To Be a Friend Is Fatal: The Fight to Save the Iraqis America Left Behind qis America Left BehindTo Be a Friend Is Fatal: The Fight to Save the Iraqis America Left Behind qis America Left Behindhttp://www.haverford.edu/calendar/details/259171Chase Auditorium2014-02-17T16:15:002014-02-17T18:00:00
February 17,2014 4:15PM–6:00PM
Talk by author, Kirk W. Johnson. This ev ent is free and open to the public. the Iraqis America Left Behind." This event is free and open to the public.
Tens of thousands of Iraqis and Afghans stepped forward to assist U.S. soldiers, diplomats, and aid workers over the past decade of war, acting as interpreters, engineers, and advisors to America's reconstruction efforts. As the U.S. development program foundered and counter-insurgency tactics alienated the Iraqi and Afghan public, though, they were increasingly viewed as traitors to their country.
Despite their immense value to America's interests, as soon as they began to petition the U.S. government for refuge, they were met by a bureaucracy that viewed them as potential terrorists. With the war in Iraq a distant memory and the withdrawal from Afghanistan gathering speed, the Iraqis and Afghans are now tarred with a stigma that is both lethal and generational.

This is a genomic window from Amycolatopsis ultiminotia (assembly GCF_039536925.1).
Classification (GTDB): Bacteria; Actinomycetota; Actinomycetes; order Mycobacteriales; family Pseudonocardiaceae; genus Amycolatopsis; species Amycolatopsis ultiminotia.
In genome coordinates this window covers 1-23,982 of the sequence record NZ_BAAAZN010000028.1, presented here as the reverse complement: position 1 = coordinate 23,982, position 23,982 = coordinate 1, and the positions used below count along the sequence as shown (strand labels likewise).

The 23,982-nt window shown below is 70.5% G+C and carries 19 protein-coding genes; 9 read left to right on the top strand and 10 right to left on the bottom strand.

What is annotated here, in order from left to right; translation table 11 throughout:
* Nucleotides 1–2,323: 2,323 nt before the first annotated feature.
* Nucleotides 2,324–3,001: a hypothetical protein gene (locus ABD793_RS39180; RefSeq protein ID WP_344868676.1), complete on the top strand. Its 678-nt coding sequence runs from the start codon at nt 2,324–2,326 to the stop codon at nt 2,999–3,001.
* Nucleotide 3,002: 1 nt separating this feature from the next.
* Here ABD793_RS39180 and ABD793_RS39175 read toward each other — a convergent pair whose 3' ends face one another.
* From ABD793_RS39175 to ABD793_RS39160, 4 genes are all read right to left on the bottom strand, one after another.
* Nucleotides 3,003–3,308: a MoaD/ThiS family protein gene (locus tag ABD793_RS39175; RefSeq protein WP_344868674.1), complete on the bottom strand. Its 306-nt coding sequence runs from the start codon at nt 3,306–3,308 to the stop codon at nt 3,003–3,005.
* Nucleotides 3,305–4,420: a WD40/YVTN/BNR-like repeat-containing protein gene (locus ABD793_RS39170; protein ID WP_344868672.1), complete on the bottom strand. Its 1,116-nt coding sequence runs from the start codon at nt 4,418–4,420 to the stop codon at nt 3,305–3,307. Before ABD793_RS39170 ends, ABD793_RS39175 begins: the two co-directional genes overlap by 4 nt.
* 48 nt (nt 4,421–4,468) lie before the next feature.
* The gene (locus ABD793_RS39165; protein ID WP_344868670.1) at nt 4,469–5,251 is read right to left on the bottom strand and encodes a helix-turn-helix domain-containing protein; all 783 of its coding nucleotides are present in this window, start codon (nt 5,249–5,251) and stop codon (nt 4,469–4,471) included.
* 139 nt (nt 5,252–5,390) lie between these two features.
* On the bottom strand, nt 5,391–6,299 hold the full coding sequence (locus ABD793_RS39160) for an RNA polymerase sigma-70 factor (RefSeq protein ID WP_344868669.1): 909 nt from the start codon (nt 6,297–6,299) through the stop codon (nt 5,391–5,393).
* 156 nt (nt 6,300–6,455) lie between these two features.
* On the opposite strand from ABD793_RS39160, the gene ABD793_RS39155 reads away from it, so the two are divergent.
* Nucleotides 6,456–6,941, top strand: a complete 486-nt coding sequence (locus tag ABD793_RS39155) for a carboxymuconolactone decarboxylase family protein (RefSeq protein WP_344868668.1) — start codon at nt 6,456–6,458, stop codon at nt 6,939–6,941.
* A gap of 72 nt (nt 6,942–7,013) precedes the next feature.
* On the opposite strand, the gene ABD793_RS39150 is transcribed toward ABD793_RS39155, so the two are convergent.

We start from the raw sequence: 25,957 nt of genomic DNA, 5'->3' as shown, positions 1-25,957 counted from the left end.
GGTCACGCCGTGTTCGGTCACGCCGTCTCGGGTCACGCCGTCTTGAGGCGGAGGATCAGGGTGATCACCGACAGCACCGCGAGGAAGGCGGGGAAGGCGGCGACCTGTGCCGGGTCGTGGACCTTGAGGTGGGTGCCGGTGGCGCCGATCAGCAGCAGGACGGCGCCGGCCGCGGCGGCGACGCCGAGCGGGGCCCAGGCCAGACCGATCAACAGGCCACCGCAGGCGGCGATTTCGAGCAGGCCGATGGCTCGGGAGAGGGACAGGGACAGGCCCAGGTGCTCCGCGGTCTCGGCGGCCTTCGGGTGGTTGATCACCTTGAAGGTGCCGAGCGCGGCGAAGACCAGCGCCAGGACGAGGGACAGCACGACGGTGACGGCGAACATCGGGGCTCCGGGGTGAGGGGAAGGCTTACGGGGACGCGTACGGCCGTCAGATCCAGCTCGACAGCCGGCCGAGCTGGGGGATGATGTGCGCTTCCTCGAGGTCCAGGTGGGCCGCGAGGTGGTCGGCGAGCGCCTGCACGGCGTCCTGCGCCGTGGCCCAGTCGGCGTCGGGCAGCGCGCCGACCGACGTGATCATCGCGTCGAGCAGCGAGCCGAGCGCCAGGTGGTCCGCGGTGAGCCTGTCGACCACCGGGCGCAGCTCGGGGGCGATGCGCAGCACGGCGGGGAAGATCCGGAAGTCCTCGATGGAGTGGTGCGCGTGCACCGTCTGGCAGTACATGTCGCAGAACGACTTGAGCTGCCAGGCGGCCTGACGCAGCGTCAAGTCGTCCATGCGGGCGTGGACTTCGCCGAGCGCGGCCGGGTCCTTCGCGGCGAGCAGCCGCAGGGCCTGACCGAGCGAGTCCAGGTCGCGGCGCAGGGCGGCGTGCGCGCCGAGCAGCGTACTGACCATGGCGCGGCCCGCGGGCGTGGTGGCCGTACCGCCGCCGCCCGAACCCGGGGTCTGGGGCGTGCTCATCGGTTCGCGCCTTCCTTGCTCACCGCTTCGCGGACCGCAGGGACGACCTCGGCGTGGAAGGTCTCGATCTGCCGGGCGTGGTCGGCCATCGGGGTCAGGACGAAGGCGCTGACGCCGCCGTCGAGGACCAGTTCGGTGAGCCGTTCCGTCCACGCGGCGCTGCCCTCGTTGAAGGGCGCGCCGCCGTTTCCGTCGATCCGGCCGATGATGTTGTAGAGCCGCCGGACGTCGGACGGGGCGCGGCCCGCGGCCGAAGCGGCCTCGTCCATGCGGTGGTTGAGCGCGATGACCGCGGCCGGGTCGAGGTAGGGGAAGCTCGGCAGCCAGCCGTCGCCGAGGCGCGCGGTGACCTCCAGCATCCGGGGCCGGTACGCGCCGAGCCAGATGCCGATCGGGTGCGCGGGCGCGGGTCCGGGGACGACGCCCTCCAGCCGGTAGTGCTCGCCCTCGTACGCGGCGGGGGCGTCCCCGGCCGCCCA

Kirk W. Johnson will discuss the efforts of the List Project to Resettle Iraqi Allies in confronting both Republican and Democratic resistance in Washington, the state of humanitarianism in an America-in-withdrawal, and a brief history of bureaucratic abandonment in past wars.
Kirk W. Johnson is the founder of the List Project to Resettle Iraqi Allies. His writing has appeared in the New York Times, the Washington Post, the Los Angeles Times, the Washington Post Magazine, the Wall Street Journal, and Foreign Policy.
Prior to the List Project, Johnson served in Iraq with the U.S. Agency for International Development, first in Baghdad, and then in Fallujah as the Agency’s first coordinator for reconstruction in the war-torn city.
He has received fellowships from the American Academy in Berlin, Yaddo, MacDowell, and the Wurlitzer Foundation. Prior to his work in Iraq, he conducted research on political Islamism as a Fulbright Scholar in Egypt. Johnson received his BA from the University of Chicago in 2002.
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